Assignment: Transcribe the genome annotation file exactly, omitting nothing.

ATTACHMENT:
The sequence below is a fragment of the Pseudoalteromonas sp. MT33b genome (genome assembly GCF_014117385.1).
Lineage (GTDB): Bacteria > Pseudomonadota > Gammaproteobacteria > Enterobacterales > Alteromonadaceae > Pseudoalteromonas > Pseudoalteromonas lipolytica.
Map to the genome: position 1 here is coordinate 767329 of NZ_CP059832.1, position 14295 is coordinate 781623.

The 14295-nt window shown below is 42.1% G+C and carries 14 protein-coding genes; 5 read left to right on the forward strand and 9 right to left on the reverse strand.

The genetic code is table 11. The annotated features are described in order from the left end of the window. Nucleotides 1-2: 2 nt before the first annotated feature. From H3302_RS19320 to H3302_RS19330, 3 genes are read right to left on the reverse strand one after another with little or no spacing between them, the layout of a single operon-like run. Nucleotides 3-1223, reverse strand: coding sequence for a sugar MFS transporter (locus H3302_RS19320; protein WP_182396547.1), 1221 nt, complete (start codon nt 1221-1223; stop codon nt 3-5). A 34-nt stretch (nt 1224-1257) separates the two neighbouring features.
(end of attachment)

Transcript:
The sequence below is a fragment of the Pseudoalteromonas sp. MT33b genome (genome assembly GCF_014117385.1).
Lineage (GTDB): Bacteria > Pseudomonadota > Gammaproteobacteria > Enterobacterales > Alteromonadaceae > Pseudoalteromonas > Pseudoalteromonas lipolytica.
Map to the genome: position 1 here is coordinate 767329 of NZ_CP059832.1, position 14295 is coordinate 781623.

The 14295-nt window shown below is 42.1% G+C and carries 14 protein-coding genes; 5 read left to right on the forward strand and 9 right to left on the reverse strand.

The genetic code is table 11. The annotated features are described in order from the left end of the window. Nucleotides 1-2: 2 nt before the first annotated feature. From H3302_RS19320 to H3302_RS19330, 3 genes are read right to left on the reverse strand one after another with little or no spacing between them, the layout of a single operon-like run. Nucleotides 3-1223, reverse strand: coding sequence for a sugar MFS transporter (locus H3302_RS19320; protein WP_182396547.1), 1221 nt, complete (start codon nt 1221-1223; stop codon nt 3-5). A 34-nt stretch (nt 1224-1257) separates the two neighbouring features.